China Solar Industry Told to Stay Calm, Cut Costs and Get Better

(Bloomberg) -- China’s solar power sector should strive to cut costs and improve quality, said a top industry group seeking to restore confidence in the world’s largest market as recent policy moves in Beijing straddle producers with shrinking demand and tumbling prices.

The industry is moving away from rapid capacity expansions and suppliers should not expect the sector to grow every year, Wang Bohua, secretary general of the China Photovoltaic Industry Association, said Thursday at a conference in Beijing. Even with installations slowing by possibly 34 percent this year to 35 gigawatts, China’s solar market is still big, he said.

President Xi Jinping’s government announced a surprise decision less than two months ago to halt some new solar plant approvals this year and curb financial aid to developers after record installations in 2017. The clampdown has reverberated around the world, prompting a slew of bearish outlooks from analysts, many of whom have flagged the likelihood for a widening global glut and weaker prices.

“We should keep full confidence in the domestic market,” Wang said.

State-backed CPIA represents companies including Trina Solar Ltd., once the world’s largest maker of photovoltaic panels, according to its website. Its members accounted for 95 percent of domestic polysilicon output, over 80 percent of wafer and cell and three-quarters of panel production last year.

First Contraction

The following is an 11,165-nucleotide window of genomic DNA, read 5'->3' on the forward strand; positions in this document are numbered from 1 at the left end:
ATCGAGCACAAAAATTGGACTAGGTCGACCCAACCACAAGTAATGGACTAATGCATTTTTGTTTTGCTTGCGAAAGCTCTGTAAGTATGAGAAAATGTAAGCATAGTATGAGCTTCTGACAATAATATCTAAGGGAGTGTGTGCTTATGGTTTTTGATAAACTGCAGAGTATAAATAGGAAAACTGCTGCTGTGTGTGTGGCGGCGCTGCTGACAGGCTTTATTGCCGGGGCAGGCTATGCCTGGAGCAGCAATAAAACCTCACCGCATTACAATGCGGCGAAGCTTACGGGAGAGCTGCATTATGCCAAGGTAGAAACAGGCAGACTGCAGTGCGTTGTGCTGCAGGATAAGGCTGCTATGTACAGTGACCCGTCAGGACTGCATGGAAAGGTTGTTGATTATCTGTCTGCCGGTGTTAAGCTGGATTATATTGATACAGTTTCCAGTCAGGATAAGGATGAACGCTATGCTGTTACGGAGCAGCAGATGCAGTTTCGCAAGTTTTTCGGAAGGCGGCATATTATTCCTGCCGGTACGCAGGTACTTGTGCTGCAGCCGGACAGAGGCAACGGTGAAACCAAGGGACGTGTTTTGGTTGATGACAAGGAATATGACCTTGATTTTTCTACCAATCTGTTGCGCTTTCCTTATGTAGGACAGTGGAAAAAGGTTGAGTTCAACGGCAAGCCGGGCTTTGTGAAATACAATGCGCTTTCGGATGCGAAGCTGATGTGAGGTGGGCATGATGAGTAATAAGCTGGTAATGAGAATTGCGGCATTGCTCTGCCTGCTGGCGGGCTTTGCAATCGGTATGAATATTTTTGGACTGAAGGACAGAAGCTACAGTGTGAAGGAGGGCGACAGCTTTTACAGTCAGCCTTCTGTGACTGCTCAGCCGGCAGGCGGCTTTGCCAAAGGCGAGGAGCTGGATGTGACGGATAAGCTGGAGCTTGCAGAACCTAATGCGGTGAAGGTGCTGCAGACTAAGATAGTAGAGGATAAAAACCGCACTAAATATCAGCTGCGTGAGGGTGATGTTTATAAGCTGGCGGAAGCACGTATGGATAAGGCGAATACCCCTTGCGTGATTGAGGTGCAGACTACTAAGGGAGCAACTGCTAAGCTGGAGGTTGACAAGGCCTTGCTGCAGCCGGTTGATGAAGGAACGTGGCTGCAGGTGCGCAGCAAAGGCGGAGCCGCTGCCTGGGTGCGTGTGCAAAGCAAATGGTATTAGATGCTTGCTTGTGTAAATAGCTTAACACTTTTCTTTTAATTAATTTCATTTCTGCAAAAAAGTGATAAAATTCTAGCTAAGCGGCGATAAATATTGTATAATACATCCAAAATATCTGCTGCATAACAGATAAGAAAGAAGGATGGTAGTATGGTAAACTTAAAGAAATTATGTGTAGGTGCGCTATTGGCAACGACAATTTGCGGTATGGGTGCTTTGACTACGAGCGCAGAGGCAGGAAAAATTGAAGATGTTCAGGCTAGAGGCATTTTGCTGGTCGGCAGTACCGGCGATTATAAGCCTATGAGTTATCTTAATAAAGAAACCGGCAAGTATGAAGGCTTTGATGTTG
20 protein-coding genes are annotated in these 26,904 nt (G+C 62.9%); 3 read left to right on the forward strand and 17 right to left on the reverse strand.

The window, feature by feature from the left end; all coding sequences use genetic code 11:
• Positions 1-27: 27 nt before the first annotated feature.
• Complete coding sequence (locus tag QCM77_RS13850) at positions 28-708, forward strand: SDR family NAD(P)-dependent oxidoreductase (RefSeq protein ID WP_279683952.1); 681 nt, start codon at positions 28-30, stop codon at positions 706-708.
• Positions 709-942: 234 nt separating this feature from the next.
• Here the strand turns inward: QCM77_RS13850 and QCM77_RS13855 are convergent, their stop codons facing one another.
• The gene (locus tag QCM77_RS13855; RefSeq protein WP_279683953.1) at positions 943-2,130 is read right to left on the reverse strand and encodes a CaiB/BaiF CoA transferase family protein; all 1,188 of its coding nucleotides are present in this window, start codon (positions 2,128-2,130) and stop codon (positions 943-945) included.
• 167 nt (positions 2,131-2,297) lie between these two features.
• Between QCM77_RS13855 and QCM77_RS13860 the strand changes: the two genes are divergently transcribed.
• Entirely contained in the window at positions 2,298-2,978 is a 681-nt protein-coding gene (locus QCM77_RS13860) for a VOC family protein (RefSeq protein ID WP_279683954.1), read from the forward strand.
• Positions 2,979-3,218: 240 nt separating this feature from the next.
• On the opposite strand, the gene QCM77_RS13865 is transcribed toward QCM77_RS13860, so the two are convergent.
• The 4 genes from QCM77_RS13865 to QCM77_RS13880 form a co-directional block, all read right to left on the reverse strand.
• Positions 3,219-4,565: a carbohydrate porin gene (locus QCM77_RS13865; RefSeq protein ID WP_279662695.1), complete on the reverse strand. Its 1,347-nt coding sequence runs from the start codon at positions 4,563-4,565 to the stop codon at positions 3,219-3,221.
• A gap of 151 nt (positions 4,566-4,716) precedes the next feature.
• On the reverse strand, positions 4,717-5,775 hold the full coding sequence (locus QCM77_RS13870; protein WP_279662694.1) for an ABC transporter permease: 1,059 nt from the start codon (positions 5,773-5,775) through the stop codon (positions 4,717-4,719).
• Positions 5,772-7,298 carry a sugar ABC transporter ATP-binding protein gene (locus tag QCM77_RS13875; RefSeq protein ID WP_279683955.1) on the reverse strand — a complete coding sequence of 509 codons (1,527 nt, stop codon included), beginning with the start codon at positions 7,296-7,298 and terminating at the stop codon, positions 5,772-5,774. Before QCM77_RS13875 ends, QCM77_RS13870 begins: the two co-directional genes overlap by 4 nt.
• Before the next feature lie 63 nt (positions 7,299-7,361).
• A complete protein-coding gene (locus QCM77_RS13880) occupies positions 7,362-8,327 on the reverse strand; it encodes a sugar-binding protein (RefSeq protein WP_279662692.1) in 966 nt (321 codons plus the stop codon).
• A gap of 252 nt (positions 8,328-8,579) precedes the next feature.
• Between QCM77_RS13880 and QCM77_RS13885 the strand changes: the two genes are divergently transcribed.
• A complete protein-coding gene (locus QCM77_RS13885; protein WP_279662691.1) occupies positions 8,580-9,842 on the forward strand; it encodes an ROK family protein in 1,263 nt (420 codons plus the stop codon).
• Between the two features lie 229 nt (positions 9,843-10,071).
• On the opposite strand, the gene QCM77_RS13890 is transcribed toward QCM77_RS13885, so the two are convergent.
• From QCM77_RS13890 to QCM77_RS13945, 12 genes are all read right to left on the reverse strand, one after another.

Goldman Sachs Group Inc. forecast last week that the global solar market is heading for its first-ever contraction this year. The pace of installations will shrink by 24 percent to 75 gigawatts from a year earlier, analysts led by Brian Lee said in a note.

Policy makers on Thursday reaffirmed their commitment to the solar sector, echoing remarks in June that support for the industry is “unshakeable”, according to Xiong Minfeng, section chief of renewable energy at the National Energy Administration. China “will keep a reasonable development pace” in solar power and the industry should focus on long-term growth, Xiong said.

Also from CPIA’s conference in Beijing on Thursday:

  • China added about 24 gigawatts of installed capacity in first half of 2018, CPIA said.
  • The NEA said the nation’s solar idle rate fell 3.2 percentage points to 3.6 percent in that period.
  • China’s solar industry should increase supply of highly efficient products, a chamber of commerce said.

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